Alzheimer’s and Down’s syndrome: uncovering a critical window for testing new treatments
Prof Tony Holland
University of Cambridge
1 March 2016 - 28 February 2018
Full project name:
The impact of the accumulation of brain beta-amyloid and tau with ageing on the development of Alzheimer’s disease in Down’s syndrome adults: a cross-sectional and longitudinal study
Researchers at the University of Cambridge are tracking the development of Alzheimer’s disease in a group of people with Down’s syndrome to reveal important insights into the disease.
There are an estimated 60,000 people across the UK with Down’s syndrome and more than 60% will develop Alzheimer’s before the age of 60.
Understanding why and how Alzheimer’s develops in this group of people could not only help people with Down’s syndrome, but everyone affected by Alzheimer’s.
Our genetic information is stored in 23 pairs of genetic units called chromosomes that can each contain hundreds, or even thousands, of genes.
People with Down’s syndrome have an extra copy of chromosome 21, meaning that they can get some extra copies of the genes kept on this chromosome.
One of the genes on chromosome 21 codes for the Amyloid Precursor Protein (APP), which produces a protein called amyloid.
A build-up of amyloid in the brain is one of the hallmark features of Alzheimer’s and researchers think this is the link between the two conditions.
This innovative brain imaging project is using the latest brain scanning technology to track the development of early Alzheimer’s changes in a group of people with Down’s syndrome.
The team has already conducted a small study looking at amyloid levels in the brains of people with Down’s syndrome, and now this funding is helping them to extend their work to visualise more changes in the brain and track these changes over time.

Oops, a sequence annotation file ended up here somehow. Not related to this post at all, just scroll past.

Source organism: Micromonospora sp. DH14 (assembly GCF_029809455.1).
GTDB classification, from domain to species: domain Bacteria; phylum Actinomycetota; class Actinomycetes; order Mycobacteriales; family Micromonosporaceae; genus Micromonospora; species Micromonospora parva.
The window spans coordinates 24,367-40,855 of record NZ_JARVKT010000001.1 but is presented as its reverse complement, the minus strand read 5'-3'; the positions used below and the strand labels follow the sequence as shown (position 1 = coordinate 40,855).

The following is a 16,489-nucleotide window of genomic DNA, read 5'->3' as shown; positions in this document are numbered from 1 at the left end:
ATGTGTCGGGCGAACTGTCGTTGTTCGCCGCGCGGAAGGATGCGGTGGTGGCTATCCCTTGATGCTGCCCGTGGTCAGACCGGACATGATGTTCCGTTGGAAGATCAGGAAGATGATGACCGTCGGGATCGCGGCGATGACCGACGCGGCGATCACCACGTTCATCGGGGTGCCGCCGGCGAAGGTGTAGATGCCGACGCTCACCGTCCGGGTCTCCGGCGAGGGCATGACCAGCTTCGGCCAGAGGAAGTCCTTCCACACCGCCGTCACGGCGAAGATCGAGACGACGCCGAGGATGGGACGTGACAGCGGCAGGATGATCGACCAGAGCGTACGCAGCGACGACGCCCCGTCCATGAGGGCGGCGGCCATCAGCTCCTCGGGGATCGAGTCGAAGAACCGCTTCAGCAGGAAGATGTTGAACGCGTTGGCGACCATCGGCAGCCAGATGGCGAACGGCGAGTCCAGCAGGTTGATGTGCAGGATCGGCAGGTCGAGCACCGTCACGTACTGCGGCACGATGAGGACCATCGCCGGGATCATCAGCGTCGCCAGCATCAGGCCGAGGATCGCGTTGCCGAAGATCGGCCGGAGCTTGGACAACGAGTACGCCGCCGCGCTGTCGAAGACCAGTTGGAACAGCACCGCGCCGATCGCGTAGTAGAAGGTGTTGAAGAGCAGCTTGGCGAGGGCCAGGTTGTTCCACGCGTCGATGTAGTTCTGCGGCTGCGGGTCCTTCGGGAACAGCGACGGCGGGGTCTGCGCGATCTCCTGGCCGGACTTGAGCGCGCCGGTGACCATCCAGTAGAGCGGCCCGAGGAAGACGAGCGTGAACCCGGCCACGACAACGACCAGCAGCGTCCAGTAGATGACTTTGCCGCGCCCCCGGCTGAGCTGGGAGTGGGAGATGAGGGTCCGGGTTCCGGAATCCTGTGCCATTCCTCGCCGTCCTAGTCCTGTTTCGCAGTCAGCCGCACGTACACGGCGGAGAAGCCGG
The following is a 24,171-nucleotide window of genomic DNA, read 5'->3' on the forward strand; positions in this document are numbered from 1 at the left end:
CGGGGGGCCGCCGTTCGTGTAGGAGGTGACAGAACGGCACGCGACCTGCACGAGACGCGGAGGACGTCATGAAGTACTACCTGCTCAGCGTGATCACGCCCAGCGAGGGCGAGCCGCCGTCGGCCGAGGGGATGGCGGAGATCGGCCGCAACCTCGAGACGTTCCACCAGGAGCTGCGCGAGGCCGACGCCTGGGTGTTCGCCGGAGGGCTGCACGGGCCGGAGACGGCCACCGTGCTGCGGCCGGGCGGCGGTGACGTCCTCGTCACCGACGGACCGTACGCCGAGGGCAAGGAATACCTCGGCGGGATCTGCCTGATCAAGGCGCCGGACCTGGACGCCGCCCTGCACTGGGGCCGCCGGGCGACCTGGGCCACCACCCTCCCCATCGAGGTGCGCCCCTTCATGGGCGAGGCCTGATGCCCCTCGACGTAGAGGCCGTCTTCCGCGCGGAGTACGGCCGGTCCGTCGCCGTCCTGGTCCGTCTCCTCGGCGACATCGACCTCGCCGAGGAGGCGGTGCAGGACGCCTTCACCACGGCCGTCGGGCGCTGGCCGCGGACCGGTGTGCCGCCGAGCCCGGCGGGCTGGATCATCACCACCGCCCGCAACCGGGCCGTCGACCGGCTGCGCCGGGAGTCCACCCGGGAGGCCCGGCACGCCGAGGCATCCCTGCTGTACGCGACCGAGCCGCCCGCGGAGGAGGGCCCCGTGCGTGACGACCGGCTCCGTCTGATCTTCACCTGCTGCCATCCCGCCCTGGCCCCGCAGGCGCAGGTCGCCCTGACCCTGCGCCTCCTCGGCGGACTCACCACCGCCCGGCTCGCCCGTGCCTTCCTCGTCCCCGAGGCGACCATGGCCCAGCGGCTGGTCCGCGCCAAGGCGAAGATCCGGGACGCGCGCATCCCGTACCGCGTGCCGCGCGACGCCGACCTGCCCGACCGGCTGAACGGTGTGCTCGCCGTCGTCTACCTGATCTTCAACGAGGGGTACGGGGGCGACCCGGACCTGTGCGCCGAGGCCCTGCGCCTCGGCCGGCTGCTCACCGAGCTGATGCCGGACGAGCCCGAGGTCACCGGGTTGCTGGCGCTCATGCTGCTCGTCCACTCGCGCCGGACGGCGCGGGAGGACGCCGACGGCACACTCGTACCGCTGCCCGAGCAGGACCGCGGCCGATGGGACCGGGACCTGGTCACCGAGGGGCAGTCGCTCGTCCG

The findings from this study will reveal vital insights about the course of the disease and how it can be tracked, paving the way for pioneering prevention trials that could transform the field of Alzheimer’s research.
Why is this important?
This study is helping researchers to understand more about the build-up of amyloid and tau – two key proteins that go awry in Alzheimer’s.
They will share this new knowledge about when these proteins start to build up in the brain and the impact this has on brain function within the research community, adding to the growing research in this area.
As people with Down’s syndrome are at such an increased risk of developing Alzheimer’s, they provide a unique insight into the disease and, in future, will be an important group of people to trial new treatment and prevention approaches.
However, before that can take place, researchers need to better understand how Alzheimer’s develops in people with Down’s syndrome, and highlight the best window of opportunity for testing new treatments.
New medicines are entering development that aim to attack the damaging processes underlying Alzheimer’s, but they need to be tested in the right people at the right time to have the best chance of success – getting this timing right is absolutely crucial for bringing new treatments to the clinic.
What will they do?
This unique project is using state-of-the-art brain scanning to track the development of Alzheimer’s in a group of people with Down’s syndrome, uncovering when the disease starts and how it progresses.
Recent advances in a form of brain imaging – PET scanning – now allows researchers to visualise the early build-up of the hallmark Alzheimer’s proteins amyloid and tau in the brain.
The team is also using MRI scanning to look for changes in brain structure.
By comparing changes in brain structure to levels of amyloid and tau in the brain, the team can extend their current work and build a picture of what’s happening in the brain over time.
They are tracking these changes in a group of people with Down’s syndrome who are between 35 and 50 – the time at which Alzheimer’s changes are thought to be starting in the brains of people with Down’s syndrome.
The team can also study how these changes correlate with the start of Alzheimer’s symptoms such as memory loss, confusion and personality change.
The findings from this study have the potential to shed light on a critical period in the disease for preventative treatment in people with Down’s syndrome, as well as providing insight that could benefit people with Alzheimer’s disease in the wider population too. Clinical trials of new medicines in people with Down’s syndrome are likely to pave the way for more widespread clinical testing in the Alzheimer’s population as a whole.
Down’s syndrome and dementia: what’s the link?
Take a look at our blog to find out more information about Down's syndrome and dementia.